Shanley: I agree. I believe it also comes down to the fact that distributors would be selling a whole package of things. In a way, they have the advantage of being a single source that clients can rely on to provide products when promoting events and following them up. Distributors can go to clients and help them coordinate all the printing while making sure they are on time and correct. Event planners are busy. The last thing they want to think about are printed products [which creates a vacuum for the distributor].
Fleming: Probably the potential for profit is one of the primary benefits. Typically, whenever a business is ordering napkins or coasters for an event, they are not ordering a quantity of just 50. They will order larger quantities, so the potential for profitability is very good.
BFL&S: What types of companies invest in entertainment event products and why?
Covitz: I think most businesses fall into this market because they work in trade with local sports teams, theatres, symphonies, museums and the like. It promotes good will and generates more of their core business products.
Shanley: Absolutely. Companies that do tradeshows whose preferred method of selling is through exhibits and companies that have new locations and want to promote through an open house are companies distributors want to target. Also, companies that put on events and whose job it is to coordinate everything from food to seating and entertainment are other prospects. Just look at our industry, for example. Labels West will do 25 trade shows this year, which means whatever printed products we use at the shows will repeat 25 times.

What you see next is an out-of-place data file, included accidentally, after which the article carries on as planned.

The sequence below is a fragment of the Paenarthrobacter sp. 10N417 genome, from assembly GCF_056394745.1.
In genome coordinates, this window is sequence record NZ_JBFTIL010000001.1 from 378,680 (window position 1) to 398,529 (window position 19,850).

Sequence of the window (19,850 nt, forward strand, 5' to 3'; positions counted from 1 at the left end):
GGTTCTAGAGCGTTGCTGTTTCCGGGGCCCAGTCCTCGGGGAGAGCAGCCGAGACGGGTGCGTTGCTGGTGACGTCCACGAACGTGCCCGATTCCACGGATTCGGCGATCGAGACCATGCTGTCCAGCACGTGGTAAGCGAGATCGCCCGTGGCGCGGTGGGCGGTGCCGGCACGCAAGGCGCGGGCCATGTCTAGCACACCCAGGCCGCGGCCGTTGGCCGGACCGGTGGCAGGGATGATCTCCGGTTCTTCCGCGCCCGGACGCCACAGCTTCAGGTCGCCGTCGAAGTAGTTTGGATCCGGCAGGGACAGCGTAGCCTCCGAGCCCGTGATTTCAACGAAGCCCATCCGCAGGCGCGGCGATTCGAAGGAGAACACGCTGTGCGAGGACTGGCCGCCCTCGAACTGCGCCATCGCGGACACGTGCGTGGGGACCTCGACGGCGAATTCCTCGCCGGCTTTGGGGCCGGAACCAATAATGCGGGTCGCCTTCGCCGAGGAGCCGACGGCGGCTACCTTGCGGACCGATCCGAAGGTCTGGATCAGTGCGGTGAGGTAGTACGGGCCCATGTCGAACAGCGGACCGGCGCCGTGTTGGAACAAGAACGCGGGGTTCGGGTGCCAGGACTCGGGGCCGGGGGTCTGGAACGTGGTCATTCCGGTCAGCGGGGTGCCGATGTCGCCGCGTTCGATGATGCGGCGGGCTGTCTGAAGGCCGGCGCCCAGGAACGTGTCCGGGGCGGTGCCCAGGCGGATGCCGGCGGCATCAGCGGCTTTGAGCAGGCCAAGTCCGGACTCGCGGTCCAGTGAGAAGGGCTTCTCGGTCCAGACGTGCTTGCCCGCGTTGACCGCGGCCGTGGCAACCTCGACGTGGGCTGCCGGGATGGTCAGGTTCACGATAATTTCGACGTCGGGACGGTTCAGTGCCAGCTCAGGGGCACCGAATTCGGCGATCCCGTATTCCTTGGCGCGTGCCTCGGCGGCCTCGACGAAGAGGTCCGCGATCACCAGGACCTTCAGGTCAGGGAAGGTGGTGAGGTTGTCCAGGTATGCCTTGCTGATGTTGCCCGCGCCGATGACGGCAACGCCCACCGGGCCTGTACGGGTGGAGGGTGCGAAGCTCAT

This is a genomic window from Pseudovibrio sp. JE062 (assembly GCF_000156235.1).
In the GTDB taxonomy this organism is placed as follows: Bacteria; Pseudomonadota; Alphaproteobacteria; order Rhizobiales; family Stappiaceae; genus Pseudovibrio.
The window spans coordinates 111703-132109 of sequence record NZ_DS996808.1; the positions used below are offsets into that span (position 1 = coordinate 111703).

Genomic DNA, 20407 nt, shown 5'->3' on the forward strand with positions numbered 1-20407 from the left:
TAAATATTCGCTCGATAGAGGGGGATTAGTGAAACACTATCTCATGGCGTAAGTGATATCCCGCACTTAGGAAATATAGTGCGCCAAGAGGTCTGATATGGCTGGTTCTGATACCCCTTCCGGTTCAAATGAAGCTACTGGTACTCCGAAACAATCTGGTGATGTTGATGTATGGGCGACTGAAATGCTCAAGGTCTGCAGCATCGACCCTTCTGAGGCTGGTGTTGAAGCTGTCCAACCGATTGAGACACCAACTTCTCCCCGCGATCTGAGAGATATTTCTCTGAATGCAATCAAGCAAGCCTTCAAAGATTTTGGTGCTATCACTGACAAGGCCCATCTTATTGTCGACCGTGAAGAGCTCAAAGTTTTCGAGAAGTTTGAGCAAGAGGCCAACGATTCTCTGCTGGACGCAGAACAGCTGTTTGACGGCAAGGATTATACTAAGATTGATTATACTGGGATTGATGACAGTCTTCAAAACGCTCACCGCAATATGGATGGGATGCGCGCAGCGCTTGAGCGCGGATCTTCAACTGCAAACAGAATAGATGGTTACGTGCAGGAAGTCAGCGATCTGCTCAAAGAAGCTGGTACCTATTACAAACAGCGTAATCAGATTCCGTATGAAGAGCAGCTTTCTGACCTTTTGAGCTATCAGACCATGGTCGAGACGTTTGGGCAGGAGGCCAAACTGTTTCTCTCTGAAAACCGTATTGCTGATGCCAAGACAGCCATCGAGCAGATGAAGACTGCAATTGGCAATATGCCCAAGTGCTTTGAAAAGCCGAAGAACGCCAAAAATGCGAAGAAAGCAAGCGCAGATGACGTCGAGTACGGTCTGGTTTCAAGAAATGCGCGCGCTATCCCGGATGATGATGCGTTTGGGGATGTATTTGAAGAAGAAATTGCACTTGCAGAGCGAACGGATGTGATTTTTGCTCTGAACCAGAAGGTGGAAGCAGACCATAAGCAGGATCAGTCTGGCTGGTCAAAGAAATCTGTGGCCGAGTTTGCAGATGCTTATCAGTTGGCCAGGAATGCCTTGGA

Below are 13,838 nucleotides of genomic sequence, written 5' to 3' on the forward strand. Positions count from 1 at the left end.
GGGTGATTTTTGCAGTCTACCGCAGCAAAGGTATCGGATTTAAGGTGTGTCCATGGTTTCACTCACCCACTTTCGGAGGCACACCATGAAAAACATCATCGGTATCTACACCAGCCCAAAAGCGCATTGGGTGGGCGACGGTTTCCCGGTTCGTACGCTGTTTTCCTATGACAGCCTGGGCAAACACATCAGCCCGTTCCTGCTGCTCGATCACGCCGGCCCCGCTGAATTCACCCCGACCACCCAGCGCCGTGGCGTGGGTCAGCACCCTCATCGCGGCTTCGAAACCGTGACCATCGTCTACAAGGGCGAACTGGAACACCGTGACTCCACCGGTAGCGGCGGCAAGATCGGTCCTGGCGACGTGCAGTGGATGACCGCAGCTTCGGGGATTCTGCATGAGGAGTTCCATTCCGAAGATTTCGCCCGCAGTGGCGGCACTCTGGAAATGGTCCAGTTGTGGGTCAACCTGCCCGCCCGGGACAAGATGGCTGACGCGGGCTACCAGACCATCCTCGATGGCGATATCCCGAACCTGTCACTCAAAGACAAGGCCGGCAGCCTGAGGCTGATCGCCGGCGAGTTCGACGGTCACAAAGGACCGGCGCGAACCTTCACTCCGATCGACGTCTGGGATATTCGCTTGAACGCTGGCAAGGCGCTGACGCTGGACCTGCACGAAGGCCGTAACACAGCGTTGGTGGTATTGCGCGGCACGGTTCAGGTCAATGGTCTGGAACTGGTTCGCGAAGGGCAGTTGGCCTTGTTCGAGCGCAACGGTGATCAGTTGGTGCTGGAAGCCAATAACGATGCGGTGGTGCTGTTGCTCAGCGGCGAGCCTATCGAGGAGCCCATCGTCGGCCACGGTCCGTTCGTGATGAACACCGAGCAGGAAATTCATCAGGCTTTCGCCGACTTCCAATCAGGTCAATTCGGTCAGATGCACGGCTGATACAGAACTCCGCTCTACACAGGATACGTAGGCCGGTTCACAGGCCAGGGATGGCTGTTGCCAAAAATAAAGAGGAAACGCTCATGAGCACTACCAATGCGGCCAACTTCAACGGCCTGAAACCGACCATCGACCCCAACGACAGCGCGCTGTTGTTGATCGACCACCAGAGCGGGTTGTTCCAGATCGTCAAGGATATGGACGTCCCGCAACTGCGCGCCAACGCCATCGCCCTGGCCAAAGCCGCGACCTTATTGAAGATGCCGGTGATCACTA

Fleming: It’s true. There are a wide variety of potential clients. Recently, we’ve done napkins for soft drink companies and professional sporting teams. Really, any company having events for which they want brand recognition.